Speculation over which country would be next to adopt Bitcoin as its official currency has largely focused on Central and South America, following El Salvador’s decision seven months ago to become the first country to make cryptocurrency legal tender.
It would actually be the Central African Republic (CAR) that would have become the second country to vote in favor of its adoption – but the rest of the continent may have the most to gain from the cryptocurrency.
One of the ways crypto can help CAR is that it can provide financial services to the vast majority of the population that is “unbanked”.
“The purpose of Bitcoin and cryptocurrency is to cause disruption,” said Lacina Koné, managing director and CEO of Smart Africa, a pan-African institution endorsed by the African Union.
The group works to improve the digital landscape in Africa and works with the private sector and governments. It is also the brainchild of Rwandan President Paul Kagame.
“So it will continue. Cryptocurrency is only a matter of time. And what makes cryptocurrency very attractive also for Africa is that we have more than 50 countries and that is more than 50 currencies,” he told Euronews Next.
But Koné also said that this means there are also more than 50 regulatory departments, which could be one of the main challenges for thriving cryptocurrencies on the continent.
Another problem for CAR is that only 4% of the population has internet access, according to WorldData, and access to electricity can be limited.
This means that crypto mining and transactions may be impossible.
Koné pointed out that there is also a difference between governments adopting cryptocurrency for sale by the government and national banks and floating cryptos such as Bitcoin, which are not owned by anyone.
Since 2018, several African countries have launched initiatives to create government-controlled cryptocurrencies, known as central bank digital currencies (CBDCs).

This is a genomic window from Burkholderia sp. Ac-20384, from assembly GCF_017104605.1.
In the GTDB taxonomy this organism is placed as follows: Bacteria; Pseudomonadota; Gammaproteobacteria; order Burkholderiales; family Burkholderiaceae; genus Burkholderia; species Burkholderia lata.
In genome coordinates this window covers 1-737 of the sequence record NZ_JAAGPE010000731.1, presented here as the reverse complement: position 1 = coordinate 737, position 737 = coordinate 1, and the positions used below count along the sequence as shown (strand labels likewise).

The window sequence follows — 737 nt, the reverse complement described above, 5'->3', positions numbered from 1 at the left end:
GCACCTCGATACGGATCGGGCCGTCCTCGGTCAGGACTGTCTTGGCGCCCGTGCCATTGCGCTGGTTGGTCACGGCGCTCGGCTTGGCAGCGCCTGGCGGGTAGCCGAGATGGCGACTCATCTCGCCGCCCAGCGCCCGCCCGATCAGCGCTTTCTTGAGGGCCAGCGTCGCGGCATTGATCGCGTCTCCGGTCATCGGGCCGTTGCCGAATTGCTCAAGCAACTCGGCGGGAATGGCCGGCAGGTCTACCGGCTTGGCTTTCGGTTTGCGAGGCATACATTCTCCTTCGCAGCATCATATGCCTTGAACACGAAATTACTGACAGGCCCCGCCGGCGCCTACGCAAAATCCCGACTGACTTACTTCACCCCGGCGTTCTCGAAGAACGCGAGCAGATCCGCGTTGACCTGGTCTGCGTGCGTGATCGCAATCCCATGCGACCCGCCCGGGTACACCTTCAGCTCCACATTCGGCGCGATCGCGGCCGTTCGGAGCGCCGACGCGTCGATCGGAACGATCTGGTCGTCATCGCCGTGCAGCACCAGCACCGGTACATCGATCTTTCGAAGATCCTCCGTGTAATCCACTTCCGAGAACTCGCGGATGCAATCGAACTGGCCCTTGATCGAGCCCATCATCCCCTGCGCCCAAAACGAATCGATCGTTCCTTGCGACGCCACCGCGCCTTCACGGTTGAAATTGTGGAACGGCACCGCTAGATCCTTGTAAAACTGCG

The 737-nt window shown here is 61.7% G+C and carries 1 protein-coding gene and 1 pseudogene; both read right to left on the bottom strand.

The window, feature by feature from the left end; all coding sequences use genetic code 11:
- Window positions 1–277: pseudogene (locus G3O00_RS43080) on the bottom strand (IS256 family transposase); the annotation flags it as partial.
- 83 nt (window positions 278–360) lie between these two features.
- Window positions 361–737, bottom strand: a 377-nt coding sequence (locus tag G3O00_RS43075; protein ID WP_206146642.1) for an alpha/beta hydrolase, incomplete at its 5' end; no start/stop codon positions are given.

Nigeria, which was once hailed as the second largest Bitcoin market in the world after the United States, banned Bitcoin in 2021 and then launched its own CBDC, eNaira.
The move to CBDCs comes amid a fintech boom that has seen investment in these startups surge.
Africa’s digital transformation
Nearly $5 billion (€4.8 billion) was raised by African start-ups in 2021. Of this amount, 62% of funding went to fintech companies, digital payments and other businesses. other finance-related solutions, according to research firm Briter Bridges.
“If you look at recent developments in terms of mobile technology, specifically talking about mobile money is exactly the area Africa should be striving for, which is fintech,” Koné said.
“Africa is a mobile-first continent, so you can really see where Africa should really position itself for competitive advantage and the digital economy landscape,” he added.
While Africa is booming in the fintech sector, it is only through a digital transformation that the continent could catch up with other nations, Koné argues.
To achieve this, Africa will need to address its skills shortage.
Although Africa boasts of having a young population, more education is needed to address a skills shortage caused in part by a brain drain, Koné said.
“We talk about the difficulty we have in finding workers because technology is very fast but education is lagging behind. However, Africa has a huge opportunity for the younger generations”.